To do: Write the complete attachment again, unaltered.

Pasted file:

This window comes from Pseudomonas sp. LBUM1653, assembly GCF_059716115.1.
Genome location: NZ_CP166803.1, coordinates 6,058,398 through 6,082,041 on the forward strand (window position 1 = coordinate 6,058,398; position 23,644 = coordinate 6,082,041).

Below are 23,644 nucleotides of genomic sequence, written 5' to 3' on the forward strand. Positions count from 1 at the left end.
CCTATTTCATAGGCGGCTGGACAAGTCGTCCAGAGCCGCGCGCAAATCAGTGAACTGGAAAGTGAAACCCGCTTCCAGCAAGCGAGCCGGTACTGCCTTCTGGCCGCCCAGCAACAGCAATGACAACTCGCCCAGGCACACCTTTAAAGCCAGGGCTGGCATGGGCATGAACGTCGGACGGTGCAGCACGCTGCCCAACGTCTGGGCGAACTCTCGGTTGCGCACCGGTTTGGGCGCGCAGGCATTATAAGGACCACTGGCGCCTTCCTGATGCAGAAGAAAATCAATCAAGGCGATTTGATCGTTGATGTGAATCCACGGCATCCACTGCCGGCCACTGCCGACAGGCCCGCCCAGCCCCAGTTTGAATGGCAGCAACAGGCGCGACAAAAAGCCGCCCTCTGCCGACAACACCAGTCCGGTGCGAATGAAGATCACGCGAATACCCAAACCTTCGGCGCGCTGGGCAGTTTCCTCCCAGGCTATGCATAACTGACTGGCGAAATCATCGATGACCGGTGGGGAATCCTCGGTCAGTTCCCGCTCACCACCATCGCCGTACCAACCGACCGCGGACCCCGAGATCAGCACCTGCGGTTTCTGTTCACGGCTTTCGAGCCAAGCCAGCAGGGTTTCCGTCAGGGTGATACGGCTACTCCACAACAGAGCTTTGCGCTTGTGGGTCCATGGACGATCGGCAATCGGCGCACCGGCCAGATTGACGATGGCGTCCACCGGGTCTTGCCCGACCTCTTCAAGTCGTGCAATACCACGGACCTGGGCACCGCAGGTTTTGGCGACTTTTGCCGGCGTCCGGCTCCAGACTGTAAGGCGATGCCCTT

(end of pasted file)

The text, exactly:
This window comes from Pseudomonas sp. LBUM1653, assembly GCF_059716115.1.
Genome location: NZ_CP166803.1, coordinates 6,058,398 through 6,082,041 on the forward strand (window position 1 = coordinate 6,058,398; position 23,644 = coordinate 6,082,041).

Below are 23,644 nucleotides of genomic sequence, written 5' to 3' on the forward strand. Positions count from 1 at the left end.
CCTATTTCATAGGCGGCTGGACAAGTCGTCCAGAGCCGCGCGCAAATCAGTGAACTGGAAAGTGAAACCCGCTTCCAGCAAGCGAGCCGGTACTGCCTTCTGGCCGCCCAGCAACAGCAATGACAACTCGCCCAGGCACACCTTTAAAGCCAGGGCTGGCATGGGCATGAACGTCGGACGGTGCAGCACGCTGCCCAACGTCTGGGCGAACTCTCGGTTGCGCACCGGTTTGGGCGCGCAGGCATTATAAGGACCACTGGCGCCTTCCTGATGCAGAAGAAAATCAATCAAGGCGATTTGATCGTTGATGTGAATCCACGGCATCCACTGCCGGCCACTGCCGACAGGCCCGCCCAGCCCCAGTTTGAATGGCAGCAACAGGCGCGACAAAAAGCCGCCCTCTGCCGACAACACCAGTCCGGTGCGAATGAAGATCACGCGAATACCCAAACCTTCGGCGCGCTGGGCAGTTTCCTCCCAGGCTATGCATAACTGACTGGCGAAATCATCGATGACCGGTGGGGAATCCTCGGTCAGTTCCCGCTCACCACCATCGCCGTACCAACCGACCGCGGACCCCGAGATCAGCACCTGCGGTTTCTGTTCACGGCTTTCGAGCCAAGCCAGCAGGGTTTCCGTCAGGGTGATACGGCTACTCCACAACAGAGCTTTGCGCTTGTGGGTCCATGGACGATCGGCAATCGGCGCACCGGCCAGATTGACGATGGCGTCCACCGGGTCTTGCCCGACCTCTTCAAGTCGTGCAATACCACGGACCTGGGCACCGCAGGTTTTGGCGACTTTTGCCGGCGTCCGGCTCCAGACTGTAAGGCGATGCCCTT